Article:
Nuruddin: [At the time], it was just the resident community in The Village. I didn’t want to lose this steam from this movement, so as a fourth year I wanted to expand this to the rest of the university. I wanted to expand to other residential areas and other universities. So that’s what I started working on this summer. At The Basement [Editor’s note: The Basement is a campus-wide resource hub at UC San Diego designed to support students in innovation and entrepreneurship.], I was trying to come up with a plan on how to expand. I ended up starting a student org called Open Dyalog. We then held [our discussions] in Price Center during the Fall and Winter Quarters. We started off well with a following of about 15 to 20 people at each discussion.”
The Guardian: What would these discussions look like?
Nuruddin: As an RA, I didn’t have any formal training as a facilitator. So week after week I tried different things. I would show either a video or read out an article so that the attendees could have something to begin talking about. I would do my best to create open-ended and unbiased questions to generate conversation. Primarily, we emphasized that this was an open space. It’s not like you can’t say controversial thoughts or opinions. You can, as long as you are being considerate of other people and not deliberately attacking them.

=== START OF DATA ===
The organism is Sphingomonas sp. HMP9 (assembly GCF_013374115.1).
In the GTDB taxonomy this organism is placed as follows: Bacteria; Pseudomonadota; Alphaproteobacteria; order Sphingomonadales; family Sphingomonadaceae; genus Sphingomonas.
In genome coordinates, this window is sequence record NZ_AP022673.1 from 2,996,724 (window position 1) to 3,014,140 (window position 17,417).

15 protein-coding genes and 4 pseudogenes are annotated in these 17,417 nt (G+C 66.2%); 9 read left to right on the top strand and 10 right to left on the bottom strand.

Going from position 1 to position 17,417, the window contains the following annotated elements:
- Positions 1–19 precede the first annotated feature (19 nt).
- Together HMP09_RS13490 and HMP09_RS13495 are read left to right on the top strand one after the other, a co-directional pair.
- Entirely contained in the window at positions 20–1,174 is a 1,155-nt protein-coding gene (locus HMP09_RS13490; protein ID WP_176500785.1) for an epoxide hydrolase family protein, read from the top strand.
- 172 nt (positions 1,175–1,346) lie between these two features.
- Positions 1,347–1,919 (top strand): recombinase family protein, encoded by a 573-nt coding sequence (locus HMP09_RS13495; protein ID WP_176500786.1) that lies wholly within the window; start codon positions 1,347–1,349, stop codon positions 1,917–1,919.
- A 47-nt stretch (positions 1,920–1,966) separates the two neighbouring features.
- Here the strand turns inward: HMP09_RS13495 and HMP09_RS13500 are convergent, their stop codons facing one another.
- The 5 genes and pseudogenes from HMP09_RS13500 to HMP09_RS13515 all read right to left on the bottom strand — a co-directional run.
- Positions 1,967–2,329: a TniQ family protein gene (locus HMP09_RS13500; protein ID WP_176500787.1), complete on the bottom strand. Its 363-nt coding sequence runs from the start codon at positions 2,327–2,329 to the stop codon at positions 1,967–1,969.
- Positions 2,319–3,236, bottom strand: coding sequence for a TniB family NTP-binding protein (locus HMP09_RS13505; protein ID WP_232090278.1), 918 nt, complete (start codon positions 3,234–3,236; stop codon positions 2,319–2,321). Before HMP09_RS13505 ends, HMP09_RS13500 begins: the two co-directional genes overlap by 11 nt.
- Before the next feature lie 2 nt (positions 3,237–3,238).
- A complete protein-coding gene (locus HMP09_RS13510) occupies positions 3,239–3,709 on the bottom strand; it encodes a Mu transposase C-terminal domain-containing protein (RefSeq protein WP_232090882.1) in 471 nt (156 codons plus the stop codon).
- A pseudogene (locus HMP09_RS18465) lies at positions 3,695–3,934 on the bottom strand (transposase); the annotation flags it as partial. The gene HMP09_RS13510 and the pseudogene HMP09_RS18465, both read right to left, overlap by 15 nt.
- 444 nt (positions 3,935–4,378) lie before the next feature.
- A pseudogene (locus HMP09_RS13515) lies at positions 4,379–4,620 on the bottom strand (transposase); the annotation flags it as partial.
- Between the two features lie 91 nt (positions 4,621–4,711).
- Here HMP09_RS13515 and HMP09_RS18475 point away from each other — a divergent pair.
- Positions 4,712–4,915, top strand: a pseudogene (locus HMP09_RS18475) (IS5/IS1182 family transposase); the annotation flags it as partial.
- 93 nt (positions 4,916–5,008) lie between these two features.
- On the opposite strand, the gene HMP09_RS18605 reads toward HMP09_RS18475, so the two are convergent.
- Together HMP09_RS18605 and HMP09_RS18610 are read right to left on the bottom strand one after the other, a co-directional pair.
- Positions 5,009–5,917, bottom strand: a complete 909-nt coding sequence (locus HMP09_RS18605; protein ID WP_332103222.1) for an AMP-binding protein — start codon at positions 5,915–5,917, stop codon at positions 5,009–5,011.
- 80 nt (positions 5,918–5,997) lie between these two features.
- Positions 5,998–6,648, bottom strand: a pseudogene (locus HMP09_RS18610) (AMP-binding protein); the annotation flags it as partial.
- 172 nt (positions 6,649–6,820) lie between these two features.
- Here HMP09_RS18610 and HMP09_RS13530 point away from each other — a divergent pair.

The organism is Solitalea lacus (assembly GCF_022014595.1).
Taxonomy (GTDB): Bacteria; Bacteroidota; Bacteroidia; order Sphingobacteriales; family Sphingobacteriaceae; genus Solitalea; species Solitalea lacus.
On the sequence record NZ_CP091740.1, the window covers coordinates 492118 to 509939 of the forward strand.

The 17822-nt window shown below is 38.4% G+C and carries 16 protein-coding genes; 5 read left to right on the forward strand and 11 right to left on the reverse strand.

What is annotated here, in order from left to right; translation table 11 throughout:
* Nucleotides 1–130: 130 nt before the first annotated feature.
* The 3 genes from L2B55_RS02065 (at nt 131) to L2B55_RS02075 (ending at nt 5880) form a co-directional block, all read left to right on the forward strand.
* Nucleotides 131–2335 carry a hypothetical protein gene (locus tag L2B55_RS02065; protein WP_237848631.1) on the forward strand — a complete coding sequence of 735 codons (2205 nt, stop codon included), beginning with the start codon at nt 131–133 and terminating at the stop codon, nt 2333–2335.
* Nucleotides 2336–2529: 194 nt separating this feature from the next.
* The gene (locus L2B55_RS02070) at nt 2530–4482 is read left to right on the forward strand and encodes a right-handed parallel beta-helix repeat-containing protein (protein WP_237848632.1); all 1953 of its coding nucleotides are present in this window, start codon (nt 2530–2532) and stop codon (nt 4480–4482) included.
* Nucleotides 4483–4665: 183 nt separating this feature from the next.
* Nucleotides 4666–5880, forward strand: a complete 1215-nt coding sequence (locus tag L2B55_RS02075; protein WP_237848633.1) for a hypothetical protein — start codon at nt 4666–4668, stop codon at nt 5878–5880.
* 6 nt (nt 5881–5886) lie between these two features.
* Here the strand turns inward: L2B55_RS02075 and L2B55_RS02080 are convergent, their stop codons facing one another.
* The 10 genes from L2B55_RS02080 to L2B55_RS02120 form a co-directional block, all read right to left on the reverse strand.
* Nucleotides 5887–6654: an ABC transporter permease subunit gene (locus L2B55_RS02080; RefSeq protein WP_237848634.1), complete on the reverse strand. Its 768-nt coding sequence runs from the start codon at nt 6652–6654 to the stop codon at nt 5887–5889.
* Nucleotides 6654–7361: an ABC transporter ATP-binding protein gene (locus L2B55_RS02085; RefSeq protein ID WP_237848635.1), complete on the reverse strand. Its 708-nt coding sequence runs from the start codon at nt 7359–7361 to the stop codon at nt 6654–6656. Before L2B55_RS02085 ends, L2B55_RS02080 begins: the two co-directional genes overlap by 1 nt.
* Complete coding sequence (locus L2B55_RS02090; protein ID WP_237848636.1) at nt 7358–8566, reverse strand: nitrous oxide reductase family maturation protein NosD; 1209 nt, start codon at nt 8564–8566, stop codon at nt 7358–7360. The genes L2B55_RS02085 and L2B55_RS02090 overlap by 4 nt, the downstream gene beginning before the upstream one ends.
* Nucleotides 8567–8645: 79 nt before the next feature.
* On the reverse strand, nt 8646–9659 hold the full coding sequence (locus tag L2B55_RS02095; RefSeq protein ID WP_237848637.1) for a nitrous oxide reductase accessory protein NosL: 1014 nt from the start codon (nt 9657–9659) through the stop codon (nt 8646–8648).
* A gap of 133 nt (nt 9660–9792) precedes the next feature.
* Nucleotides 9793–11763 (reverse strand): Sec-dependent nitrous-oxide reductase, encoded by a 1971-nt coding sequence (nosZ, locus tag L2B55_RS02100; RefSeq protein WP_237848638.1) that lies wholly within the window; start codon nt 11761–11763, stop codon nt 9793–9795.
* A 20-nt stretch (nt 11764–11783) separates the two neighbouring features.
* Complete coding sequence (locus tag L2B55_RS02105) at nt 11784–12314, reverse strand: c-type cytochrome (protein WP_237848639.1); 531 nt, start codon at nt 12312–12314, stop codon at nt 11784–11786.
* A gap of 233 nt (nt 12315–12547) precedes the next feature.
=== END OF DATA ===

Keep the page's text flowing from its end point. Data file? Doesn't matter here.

It can be tough to know when to draw the line as a facilitator when speech begins to escalate and upset people- to address this, our facilitators emphasize the community guidelines at the beginning and repeatedly ask ‘Why?’ when a student expresses a certain thought or opinion. By continuing to ask questions, we often find that we can get to the root of the issue and discover common core values among even the most diverse groups of people.
The Guardian: What are some topics that you guys have discussed and what are some topics you hope to bring up in the future?
Nuruudin: Well, this week our topic is ‘The Blame Game’ surrounding coronavirus. But we’ve done discussions on media bias, immigration, and religion. Our mission is to start directing our discussions towards what we can actually do in our communities and future jobs concerning some of the issues. Discussions about the election and health care would be extremely interesting future topics to talk about.
The Guardian: How has Open Dyalog impacted those who participated?